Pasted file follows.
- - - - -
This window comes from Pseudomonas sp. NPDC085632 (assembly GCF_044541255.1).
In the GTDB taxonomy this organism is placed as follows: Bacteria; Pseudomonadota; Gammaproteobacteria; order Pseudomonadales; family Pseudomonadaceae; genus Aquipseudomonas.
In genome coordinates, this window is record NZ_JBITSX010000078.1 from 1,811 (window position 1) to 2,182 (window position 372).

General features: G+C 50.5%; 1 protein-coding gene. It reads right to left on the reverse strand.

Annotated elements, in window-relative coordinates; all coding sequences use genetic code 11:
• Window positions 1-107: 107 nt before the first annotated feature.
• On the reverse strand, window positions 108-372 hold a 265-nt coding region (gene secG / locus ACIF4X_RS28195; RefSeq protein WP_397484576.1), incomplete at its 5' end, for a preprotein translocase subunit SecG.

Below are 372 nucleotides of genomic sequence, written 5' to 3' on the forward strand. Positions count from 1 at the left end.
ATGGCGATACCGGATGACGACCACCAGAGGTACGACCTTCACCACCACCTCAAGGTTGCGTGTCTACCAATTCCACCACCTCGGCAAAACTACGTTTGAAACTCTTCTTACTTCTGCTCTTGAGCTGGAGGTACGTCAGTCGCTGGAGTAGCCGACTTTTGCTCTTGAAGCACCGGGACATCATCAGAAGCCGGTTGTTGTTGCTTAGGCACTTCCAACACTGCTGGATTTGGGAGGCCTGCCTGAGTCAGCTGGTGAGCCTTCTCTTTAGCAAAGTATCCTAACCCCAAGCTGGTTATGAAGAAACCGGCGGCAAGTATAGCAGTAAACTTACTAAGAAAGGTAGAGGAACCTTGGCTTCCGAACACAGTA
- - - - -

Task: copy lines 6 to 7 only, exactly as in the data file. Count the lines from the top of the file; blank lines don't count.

• Window positions 1-107: 107 nt before the first annotated feature.
• On the reverse strand, window positions 108-372 hold a 265-nt coding region (gene secG / locus ACIF4X_RS28195; RefSeq protein WP_397484576.1), incomplete at its 5' end, for a preprotein translocase subunit SecG.